We all know that accomplishing and maintaining a good work-life balance is an essential part of living a healthy and fulfilled lifestyle. Yet, it’s more difficult than ever. If we know how important it is to our overall health and well-being, why is it so hard to achieve?
Many things contribute to what can start to feel like the all-day work day. In a job market where restructuring and layoffs have been commonplace and where the competitive marketplace constantly requires better results, it can feel necessary to put in extra hours to get the job done right while doing it with initiative and dedication.
Not only that, 24/7 access to email and phone messages makes you reachable and connected at any given moment. On top of it all, change has become constant and it can be challenging to master workplace expectations while taking care of you and your personal needs.
Luckily, a positive work-life balance is within reach even for those who seem to be married to their jobs. You can find endless ideas online on how to find that elusive work-life balance, which can be overwhelming. Let’s take a look at three realistic tips for achieving and sustaining your own work-life balance. If you can find a way to do these three things, you will be well on your way to an improved lifestyle.
1. Budget Your Time
It often feels like we don’t have enough time in the day to accomplish everything we need to. But if you take a close look at how you’re spending your day and focus on the key priorities, you will likely find that you have more time than you realize.
Most people budget their money to make sure that spending doesn’t get away from them by the end of the month. Think of your time in the same way. A well-managed schedule allows you to see where your time is going and ensures that you aren’t wasting your precious time on things of little worth.
Most people participate in activities throughout their day that add little to no value. We like to call them the “dumb things we do.” Start paying closer attention to where your time is going so you can identify the things that are a priority and the things you can drop or delay.
As unnecessary tasks and activities that clutter your day begin to drop off of your to-do list or your regular routine, you can use this time to include things that will lead to a healthier lifestyle. Just doing this is a first step in getting the most out of your day.
2. Make an Appointment with Yourself
As you review your schedule or create your to-do list, be sure that you are setting aside time to refuel and unwind.
It doesn’t necessarily have to be a long period of time, but you should create opportunities to put your regular work aside and do something for yourself.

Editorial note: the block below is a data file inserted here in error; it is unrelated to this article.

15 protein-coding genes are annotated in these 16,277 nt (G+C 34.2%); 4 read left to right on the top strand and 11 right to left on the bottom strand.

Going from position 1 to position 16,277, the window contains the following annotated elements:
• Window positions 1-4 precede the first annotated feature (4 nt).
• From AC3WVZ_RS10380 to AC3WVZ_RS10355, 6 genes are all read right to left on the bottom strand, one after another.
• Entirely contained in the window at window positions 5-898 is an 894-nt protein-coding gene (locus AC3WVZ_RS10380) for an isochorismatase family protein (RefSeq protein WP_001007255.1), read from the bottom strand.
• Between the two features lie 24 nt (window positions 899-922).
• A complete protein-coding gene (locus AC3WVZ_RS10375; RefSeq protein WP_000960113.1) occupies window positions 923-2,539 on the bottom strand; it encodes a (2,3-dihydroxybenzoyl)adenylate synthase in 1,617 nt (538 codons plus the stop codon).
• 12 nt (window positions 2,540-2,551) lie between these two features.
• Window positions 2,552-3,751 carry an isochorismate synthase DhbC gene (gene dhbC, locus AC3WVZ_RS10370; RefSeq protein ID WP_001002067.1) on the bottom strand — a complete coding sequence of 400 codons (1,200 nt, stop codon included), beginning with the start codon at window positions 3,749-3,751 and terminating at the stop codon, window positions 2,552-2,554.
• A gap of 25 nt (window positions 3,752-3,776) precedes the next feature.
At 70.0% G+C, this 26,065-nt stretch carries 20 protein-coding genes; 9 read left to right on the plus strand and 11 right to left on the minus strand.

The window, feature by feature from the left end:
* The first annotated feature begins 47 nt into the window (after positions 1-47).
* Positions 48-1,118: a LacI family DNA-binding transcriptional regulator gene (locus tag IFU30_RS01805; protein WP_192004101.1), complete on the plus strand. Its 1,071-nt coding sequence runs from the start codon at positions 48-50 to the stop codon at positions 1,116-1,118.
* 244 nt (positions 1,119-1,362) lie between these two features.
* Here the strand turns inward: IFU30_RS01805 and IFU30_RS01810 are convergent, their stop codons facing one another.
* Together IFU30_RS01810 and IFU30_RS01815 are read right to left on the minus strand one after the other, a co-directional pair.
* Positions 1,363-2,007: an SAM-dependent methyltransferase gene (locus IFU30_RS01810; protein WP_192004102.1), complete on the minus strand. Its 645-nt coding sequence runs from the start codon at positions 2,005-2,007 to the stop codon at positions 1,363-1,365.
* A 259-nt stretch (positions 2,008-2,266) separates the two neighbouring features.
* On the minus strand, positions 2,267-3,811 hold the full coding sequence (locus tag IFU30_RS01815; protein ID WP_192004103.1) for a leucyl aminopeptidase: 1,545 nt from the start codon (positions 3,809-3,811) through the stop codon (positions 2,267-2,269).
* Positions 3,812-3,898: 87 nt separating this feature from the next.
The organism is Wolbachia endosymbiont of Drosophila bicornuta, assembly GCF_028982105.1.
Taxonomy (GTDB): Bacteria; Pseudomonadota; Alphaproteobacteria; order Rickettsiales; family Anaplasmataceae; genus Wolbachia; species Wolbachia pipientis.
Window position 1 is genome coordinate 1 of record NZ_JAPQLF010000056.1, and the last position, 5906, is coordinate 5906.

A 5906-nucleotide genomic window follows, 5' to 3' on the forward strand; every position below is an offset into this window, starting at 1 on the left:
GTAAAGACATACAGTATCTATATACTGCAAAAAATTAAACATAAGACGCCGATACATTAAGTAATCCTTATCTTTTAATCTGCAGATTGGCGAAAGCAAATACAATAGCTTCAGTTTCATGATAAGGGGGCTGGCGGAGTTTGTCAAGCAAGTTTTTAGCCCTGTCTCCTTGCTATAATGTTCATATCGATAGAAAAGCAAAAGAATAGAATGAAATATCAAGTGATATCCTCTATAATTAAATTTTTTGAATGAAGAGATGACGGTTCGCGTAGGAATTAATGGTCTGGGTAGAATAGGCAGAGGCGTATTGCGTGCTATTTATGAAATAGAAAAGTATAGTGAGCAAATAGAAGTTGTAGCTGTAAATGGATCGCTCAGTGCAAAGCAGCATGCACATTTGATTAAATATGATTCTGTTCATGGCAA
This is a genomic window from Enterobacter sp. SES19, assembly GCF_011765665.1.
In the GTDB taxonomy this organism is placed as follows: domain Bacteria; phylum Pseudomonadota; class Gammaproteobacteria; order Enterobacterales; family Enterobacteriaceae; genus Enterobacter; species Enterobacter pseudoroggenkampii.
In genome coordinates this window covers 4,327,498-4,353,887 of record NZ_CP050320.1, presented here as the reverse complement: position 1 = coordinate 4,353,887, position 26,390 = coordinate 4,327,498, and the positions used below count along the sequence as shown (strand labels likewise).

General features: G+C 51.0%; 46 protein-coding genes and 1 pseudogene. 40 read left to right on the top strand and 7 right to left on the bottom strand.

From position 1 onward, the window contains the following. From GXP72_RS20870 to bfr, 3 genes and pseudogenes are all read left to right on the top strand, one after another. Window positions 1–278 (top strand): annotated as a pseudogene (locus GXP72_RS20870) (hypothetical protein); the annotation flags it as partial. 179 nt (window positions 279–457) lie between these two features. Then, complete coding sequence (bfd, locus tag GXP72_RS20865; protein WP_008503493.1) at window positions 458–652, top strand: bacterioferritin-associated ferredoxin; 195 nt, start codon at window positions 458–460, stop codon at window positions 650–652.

For some that might be exercising or a hobby. For others it might be spending time with family or engaging in meditation.
We encourage the leaders that we coach to make an actual appointment with themselves during the week to break away from the pressure. Having this formal time set aside is a great source of motivation to better manage your time leading up to the scheduled activity.
It takes discipline and determination to step away from the heat of the action, but when you find some calm in your life you will be more productive in the other parts of your life.
3. Look After Your Health
When you’re crunched for time, often the first thing to go out the window is your sleep, eating habits, and exercise routine. In 2013, the CDC reported that only about 20% of adults in the United States were meeting its recommendation for weekly physical activity.
It is easy to give into the temptation to squeeze more time out of your week by sleeping less and neglecting physical activity. But in actuality, eliminating these critical elements can be seriously detrimental to your schedule and work results.
Our physical well-being affects our mental well-being too. Physical activity and a healthy amount of sleep will help you manage stress more effectively, be more attentive throughout your day, solve problems better, and tap into your creativity. Neglect these important aspects of your life and you’ll find yourself feeling sluggish, anxious, and mentally foggy.
The good news is the CDC’s guidelines are actually quite modest in the grand scheme of a week’s time. A 30-minute walk or a 20-minute run once a day fulfills their recommendation. Not only is that time and activity good for your body, it is good for your mind as you step away from other pressures and find some satisfaction in other parts of your life.
In our work with executives, leaders, and team members we see how challenging it can be to achieve this balance. We have seen leaders on the verge of mental breakdowns because of the stress and pressure they feel, which is unfortunate for them and their organization.
But we’ve also seen leaders who have been able to discipline themselves and discover a work-life balance. Think about your own situation and look for ways you too can find that balance. Remember, these three simple steps are a great place to start in your quest to live the life of your dreams.